To Whom It May Concern: I am writing to request advice regarding an issue I have with my current GP. I have a regular GP and have been generally dissatisfied with responses to my questions and information given in regards to my injury/ sickness. However overall my GP has been fairly good and I think the unsatisfactory answers may be due to my doctor being sick of seeing me.
Today I visited my regular GP and got into an argument and said that I want to change doctors. I think I offended or annoyed my GP but am not sure.
Should I arrange to see my regular GP again and apologize/try to explain things, or not?
If you think an apology/explanation would be suitable how should I go about doing that?
I have looked online and seen general formulas for apologies, however I don’t really have much in the way of people skills/ communication skills/ social skills and always tend to end up making things worse when I’m trying to make them better.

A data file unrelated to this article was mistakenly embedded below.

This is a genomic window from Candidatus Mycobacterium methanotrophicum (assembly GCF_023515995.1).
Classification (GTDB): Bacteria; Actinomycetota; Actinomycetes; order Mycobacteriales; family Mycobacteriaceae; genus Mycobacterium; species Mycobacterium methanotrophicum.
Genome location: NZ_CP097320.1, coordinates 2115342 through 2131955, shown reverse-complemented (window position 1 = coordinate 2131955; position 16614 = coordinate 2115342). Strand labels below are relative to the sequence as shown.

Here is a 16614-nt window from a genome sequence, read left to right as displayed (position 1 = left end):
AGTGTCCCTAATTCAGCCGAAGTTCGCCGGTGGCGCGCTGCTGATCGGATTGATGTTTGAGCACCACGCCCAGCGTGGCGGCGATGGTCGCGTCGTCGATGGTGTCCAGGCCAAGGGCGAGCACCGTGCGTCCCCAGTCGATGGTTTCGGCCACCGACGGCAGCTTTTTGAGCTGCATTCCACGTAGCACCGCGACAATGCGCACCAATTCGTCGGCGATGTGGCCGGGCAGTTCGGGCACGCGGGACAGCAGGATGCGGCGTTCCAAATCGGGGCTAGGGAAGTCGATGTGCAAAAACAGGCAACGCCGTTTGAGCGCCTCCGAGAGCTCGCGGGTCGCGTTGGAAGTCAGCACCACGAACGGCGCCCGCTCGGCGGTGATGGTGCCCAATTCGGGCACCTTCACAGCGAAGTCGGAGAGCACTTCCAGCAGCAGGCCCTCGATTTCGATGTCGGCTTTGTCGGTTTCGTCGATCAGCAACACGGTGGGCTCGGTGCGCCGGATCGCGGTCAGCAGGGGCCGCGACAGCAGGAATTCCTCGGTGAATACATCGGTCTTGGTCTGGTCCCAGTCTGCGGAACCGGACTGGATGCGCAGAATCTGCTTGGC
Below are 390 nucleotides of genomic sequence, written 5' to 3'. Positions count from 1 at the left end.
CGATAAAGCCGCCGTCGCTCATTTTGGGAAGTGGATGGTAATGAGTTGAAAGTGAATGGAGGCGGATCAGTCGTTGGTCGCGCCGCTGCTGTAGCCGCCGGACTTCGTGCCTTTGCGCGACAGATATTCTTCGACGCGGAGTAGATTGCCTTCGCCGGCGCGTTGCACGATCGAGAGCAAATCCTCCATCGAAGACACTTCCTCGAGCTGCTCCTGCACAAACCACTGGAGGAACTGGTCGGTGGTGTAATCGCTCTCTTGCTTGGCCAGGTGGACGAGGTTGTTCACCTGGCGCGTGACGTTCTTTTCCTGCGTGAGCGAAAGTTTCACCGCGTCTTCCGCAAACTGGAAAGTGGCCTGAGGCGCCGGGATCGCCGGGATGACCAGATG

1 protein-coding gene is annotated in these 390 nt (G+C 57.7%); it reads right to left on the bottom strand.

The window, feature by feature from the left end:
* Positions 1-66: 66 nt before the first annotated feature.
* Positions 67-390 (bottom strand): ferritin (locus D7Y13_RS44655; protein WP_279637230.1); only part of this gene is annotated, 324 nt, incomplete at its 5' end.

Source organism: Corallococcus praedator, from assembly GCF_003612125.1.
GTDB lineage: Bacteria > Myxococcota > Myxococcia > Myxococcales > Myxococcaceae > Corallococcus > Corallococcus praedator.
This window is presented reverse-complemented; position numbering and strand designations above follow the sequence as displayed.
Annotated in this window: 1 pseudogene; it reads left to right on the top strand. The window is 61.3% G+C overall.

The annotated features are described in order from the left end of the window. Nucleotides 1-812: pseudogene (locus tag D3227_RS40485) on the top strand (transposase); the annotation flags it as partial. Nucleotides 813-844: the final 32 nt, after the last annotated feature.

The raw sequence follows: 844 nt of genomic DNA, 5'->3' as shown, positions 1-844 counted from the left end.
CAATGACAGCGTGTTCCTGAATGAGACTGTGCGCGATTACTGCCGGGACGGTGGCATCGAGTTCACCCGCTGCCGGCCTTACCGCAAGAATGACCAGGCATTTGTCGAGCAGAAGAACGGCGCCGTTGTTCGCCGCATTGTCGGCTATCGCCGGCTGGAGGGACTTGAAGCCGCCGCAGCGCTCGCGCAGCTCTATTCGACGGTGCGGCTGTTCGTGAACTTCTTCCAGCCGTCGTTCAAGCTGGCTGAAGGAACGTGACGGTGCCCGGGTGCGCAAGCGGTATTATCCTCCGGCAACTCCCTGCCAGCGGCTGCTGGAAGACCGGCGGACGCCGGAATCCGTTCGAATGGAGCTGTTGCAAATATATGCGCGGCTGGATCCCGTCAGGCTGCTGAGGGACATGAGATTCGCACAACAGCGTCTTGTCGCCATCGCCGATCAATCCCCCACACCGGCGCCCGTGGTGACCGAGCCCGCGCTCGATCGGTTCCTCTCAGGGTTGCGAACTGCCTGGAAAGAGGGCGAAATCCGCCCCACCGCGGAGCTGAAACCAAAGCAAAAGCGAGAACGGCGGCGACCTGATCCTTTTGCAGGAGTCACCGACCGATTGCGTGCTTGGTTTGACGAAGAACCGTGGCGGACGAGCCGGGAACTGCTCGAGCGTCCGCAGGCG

Any advice would be appreciated
Have you considered writing a letter? A letter would allow you be more contemplative about what you want to say. Alternatively, you could write a letter as a way to think through what you want to say and then visit him in person to explain and to apologize.
When it comes to apologies, sincerity is key. It is the best “general formula” you can follow. Sincerity is defined as “the quality or condition of being genuine, honest and free from duplicity or hypocrisy.” The opposite of sincerity is insincerity. It is defined as being “phony or dishonest, not showing one’s true feelings.”
Whether in person or in a letter, the more sincere you can be with your apology and explanation, the better. You can’t go wrong with the truth. You mention, in your writing, that you don’t have much in the way of people skills/communication skills/social skills, etc. These are all things that you can learn and counseling is the very best place to learn those things. Talking to a counselor or therapist before talking to your GP, would be very helpful. Please take care.
Dr. Kristina Randle